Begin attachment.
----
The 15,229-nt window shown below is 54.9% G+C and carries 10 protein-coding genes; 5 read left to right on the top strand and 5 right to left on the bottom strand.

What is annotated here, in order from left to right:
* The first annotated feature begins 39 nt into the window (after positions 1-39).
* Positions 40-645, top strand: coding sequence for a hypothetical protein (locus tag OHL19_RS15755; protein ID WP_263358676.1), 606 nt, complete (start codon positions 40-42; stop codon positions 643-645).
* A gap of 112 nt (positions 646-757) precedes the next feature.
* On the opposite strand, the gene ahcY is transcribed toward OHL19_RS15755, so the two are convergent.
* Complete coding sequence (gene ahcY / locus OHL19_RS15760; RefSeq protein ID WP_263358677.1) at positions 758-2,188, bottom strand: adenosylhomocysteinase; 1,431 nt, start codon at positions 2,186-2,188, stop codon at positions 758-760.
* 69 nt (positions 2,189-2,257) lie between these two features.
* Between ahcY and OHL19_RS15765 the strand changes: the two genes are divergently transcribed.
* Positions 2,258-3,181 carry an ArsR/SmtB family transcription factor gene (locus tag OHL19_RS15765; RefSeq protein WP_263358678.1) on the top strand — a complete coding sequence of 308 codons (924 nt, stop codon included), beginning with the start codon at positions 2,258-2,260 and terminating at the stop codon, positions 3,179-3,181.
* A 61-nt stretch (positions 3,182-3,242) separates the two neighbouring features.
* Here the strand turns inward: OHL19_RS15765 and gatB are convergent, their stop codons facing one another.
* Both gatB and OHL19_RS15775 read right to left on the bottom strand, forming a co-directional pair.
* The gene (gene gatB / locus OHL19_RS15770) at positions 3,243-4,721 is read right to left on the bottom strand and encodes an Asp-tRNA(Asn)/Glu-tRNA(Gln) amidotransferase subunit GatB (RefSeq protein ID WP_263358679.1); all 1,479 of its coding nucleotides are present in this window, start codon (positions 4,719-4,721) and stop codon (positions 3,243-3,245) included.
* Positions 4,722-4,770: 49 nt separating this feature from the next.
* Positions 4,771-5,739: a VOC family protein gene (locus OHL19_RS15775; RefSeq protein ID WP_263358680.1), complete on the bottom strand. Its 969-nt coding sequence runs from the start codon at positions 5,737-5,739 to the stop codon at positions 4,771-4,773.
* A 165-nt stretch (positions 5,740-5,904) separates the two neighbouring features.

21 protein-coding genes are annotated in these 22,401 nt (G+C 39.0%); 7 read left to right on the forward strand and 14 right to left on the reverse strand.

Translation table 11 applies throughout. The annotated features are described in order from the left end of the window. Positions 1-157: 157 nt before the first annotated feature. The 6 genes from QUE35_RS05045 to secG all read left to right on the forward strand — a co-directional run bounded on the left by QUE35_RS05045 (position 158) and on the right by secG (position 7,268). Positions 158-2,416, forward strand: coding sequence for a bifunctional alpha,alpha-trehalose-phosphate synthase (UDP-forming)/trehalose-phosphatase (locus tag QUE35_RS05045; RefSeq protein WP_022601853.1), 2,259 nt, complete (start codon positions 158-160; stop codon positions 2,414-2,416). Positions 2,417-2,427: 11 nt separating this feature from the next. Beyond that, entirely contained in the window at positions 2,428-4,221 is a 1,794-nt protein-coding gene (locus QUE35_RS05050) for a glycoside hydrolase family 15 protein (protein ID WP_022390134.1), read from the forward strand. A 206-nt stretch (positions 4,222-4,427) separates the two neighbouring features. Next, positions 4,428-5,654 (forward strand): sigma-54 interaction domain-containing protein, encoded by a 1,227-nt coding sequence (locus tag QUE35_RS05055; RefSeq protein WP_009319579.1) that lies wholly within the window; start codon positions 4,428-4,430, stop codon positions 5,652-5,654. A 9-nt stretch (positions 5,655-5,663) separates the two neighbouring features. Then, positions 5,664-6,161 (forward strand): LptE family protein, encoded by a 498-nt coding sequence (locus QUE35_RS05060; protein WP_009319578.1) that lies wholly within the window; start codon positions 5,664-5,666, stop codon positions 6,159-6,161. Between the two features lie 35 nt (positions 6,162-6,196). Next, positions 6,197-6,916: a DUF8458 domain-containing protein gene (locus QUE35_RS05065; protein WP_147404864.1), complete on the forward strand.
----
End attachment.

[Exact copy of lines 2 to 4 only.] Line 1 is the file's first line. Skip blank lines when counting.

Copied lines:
What is annotated here, in order from left to right:
* The first annotated feature begins 39 nt into the window (after positions 1-39).
* Positions 40-645, top strand: coding sequence for a hypothetical protein (locus tag OHL19_RS15755; protein ID WP_263358676.1), 606 nt, complete (start codon positions 40-42; stop codon positions 643-645).